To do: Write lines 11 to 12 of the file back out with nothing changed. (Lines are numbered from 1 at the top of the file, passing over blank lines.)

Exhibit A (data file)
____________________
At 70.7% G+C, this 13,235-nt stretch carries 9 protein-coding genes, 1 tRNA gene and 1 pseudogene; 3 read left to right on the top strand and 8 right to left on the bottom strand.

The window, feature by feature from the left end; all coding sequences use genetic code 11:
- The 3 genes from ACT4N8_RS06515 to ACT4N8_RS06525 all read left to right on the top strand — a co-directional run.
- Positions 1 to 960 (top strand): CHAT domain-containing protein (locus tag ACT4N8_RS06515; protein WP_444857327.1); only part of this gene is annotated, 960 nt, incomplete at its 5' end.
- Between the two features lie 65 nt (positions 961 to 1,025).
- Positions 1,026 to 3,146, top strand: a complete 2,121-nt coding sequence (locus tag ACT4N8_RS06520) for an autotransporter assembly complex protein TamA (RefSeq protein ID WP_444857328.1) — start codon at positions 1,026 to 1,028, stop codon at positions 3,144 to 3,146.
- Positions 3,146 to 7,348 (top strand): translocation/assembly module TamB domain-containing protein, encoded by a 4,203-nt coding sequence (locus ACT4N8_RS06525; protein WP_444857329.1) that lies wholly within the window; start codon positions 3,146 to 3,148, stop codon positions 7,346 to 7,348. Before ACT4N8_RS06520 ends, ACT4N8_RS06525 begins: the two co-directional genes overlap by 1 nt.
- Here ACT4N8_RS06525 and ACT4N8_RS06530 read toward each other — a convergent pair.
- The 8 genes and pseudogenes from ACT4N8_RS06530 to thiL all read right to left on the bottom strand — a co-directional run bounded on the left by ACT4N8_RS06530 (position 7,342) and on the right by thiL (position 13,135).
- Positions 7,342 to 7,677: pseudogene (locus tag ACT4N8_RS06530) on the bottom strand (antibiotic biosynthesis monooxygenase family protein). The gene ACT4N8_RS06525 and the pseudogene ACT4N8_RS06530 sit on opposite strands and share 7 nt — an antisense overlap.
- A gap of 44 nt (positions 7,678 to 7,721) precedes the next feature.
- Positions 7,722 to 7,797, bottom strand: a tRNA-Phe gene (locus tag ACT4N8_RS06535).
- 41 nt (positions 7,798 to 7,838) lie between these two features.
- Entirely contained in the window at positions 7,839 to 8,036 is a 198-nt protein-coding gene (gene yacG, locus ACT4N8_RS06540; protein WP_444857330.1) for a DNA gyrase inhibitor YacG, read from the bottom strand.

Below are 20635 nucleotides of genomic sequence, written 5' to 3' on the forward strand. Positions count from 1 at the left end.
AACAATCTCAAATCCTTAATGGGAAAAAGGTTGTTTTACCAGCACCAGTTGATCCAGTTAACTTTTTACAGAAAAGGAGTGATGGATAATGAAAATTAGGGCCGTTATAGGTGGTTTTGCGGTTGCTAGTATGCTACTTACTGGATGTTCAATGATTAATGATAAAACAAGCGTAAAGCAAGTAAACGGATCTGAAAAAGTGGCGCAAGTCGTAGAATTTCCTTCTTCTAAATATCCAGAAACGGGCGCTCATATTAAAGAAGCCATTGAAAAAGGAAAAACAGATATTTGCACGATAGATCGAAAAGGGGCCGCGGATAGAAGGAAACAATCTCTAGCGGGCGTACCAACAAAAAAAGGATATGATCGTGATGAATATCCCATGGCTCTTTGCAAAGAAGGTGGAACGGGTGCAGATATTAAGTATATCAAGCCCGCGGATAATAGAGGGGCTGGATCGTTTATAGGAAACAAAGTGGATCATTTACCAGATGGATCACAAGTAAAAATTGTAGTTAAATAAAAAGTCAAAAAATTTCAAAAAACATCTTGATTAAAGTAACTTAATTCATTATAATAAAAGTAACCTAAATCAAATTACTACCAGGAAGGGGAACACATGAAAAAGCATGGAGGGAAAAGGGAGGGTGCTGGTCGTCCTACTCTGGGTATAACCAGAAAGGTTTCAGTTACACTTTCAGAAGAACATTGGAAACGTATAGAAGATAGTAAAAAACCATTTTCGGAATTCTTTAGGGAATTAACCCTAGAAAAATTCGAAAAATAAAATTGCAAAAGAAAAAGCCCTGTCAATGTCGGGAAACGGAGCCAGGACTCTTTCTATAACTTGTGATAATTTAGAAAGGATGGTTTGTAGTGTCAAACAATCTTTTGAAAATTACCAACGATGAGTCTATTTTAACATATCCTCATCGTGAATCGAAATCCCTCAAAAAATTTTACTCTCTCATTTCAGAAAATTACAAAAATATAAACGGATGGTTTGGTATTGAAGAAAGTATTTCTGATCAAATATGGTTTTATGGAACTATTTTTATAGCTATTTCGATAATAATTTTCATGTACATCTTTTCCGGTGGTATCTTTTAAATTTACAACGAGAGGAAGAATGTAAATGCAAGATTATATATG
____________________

- A gap of 44 nt (positions 7,678 to 7,721) precedes the next feature.
- Positions 7,722 to 7,797, bottom strand: a tRNA-Phe gene (locus tag ACT4N8_RS06535).